Opioid Overdose Deaths Surged During the Pandemic

A new cross-sectional study found that unintentional deaths in the U.S. due to opioid overdose increased by 289% between 2011 and 2021, especially among men, younger adults, and adolescents.

Over the past 20 years, opioid use disorder involving all opioids, including fentanyl, have fueled a growing public health crisis. According to the NIH, in the United States, deaths due to opioid overdose increased from 21,089 in 2010 to 80,411 in 2021, primarily due to fentanyl.

Because of these concerning trends, researchers from Toronto, Ontario, Canada, sought to determine the societal burden and identify mortality patterns of unintentional opioid-related deaths in the U.S. before and during the COVID-19 pandemic.

Their research, published on July 7 in JAMA Network Open, looked at all unintentional opioid-related deaths by year and age group from 2011 to 2021. In addition, the researchers estimated the overall total years of life lost (YLL) due to unintentional opioid overdose and estimated YLL by age group and sex for each year.

Using data retrieved from the CDC Wide-Ranging Online Data for Epidemiologic Research (WONDER) Multiple Cause of Death database, the team identified 422,605 unintentional deaths due to opioid toxicity between 2011 and 2021.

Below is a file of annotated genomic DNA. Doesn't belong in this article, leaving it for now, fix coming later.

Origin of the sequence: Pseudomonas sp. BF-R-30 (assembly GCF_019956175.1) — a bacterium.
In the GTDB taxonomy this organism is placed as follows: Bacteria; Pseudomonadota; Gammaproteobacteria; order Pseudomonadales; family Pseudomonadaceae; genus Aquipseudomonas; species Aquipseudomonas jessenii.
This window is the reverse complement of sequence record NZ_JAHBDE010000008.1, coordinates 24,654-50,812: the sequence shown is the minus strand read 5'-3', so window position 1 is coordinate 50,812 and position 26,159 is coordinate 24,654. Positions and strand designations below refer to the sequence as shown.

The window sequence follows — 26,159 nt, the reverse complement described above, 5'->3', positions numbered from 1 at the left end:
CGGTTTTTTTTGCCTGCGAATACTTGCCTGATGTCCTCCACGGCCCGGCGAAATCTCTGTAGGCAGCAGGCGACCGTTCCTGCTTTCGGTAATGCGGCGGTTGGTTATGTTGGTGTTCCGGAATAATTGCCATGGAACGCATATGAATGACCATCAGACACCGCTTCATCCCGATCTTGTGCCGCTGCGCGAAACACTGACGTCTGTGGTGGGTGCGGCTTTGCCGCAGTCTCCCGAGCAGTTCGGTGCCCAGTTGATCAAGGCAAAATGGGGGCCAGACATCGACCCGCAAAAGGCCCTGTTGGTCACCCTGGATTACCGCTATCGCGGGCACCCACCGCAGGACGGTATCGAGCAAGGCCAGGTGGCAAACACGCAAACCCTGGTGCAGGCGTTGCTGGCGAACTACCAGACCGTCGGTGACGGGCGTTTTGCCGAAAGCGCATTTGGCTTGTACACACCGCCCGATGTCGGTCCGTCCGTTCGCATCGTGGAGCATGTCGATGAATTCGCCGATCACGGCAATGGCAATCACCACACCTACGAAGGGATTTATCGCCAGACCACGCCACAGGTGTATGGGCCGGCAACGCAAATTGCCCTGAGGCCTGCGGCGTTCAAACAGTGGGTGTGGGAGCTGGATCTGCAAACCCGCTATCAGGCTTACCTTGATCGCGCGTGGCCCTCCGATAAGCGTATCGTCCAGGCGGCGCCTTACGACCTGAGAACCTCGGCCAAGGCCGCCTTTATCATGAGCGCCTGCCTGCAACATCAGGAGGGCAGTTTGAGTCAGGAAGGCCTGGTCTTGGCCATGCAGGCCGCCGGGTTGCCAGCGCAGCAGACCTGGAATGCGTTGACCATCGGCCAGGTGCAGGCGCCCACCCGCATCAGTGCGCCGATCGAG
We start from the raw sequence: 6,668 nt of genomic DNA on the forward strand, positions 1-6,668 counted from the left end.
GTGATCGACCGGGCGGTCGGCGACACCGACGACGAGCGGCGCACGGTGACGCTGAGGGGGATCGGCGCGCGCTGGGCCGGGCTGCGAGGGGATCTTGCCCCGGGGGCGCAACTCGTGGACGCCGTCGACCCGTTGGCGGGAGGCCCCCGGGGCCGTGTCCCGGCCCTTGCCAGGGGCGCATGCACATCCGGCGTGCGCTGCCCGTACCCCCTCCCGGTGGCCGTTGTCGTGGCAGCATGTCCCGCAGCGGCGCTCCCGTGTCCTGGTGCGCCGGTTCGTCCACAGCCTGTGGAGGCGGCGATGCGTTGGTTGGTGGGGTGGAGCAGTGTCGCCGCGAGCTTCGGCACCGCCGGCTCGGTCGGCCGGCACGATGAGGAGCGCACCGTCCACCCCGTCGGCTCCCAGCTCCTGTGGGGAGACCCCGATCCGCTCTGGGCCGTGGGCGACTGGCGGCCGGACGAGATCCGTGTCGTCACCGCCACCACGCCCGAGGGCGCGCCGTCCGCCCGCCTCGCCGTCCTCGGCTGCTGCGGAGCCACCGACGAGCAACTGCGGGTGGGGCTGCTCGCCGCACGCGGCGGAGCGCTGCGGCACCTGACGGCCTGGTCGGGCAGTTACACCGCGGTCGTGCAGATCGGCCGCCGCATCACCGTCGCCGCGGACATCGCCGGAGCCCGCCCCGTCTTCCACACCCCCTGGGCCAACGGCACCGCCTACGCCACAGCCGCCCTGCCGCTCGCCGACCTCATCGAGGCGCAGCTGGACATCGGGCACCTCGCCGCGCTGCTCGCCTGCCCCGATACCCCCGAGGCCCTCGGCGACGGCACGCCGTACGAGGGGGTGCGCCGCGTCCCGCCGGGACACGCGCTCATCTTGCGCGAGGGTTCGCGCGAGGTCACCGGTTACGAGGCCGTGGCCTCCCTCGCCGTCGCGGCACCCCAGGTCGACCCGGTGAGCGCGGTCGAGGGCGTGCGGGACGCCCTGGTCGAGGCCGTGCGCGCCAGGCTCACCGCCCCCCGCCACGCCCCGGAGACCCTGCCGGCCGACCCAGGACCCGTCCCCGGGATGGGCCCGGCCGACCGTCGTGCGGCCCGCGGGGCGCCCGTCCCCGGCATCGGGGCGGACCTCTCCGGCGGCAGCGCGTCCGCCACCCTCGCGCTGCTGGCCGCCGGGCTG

They found that overall, unintentional deaths due to opioid overdose increased 289% over the 10-year study period, from 19,395 in 2011 to 75,477 in 2021.

In addition, by 2021, opioid toxicity was responsible for 10.2% of all deaths among 15 to 19-year-olds, 21.7% of deaths among those aged 20 to 29 years, and 21.0% of deaths among those 30 to 39 years of age.

When the research team examined the data further, they estimated that years of life lost due to opioid overdose rose 276% over the study period, from 777,597 YLL in 2011 to nearly three million YLL in 2021.

Although YLL due to opioid overdose leveled off between 2017 and 2019, it increased by nearly 63% between 2019 and 2021, concurrent with the COVID-19 pandemic. The researchers found this rising trend was similar across all age groups and sexes. However, years of life lost due to opioid toxicity nearly tripled among 15-19-year-olds.

Moreover, the researchers suggest that the YLL from unintentional opioid overdose in 2020 was similar to years of life lost from COVID-19 in that same year.

In addition, when the research team looked at other causes of death from the 2019 Global Burden of Disease study, they estimated that opioid overdose-related YLL among people aged 15 to 74 years far exceeded years of life lost from diabetes, road injuries, and stroke in this age group.

The study authors say that deaths due to opioid toxicity in the U.S. worsened substantially during the COVID-19 pandemic, and opioid overdose was responsible for one in 22 deaths in the U.S. in 2021. They note that these results shine more light on the current and ongoing opioid crisis and underscore the urgent need to support those who are at risk of opioid overdose.

The authors also suggest that investigators should look closely at 2022 mortality data when it becomes available to determine the pandemic’s potential ongoing influence on opioid overdose trends.

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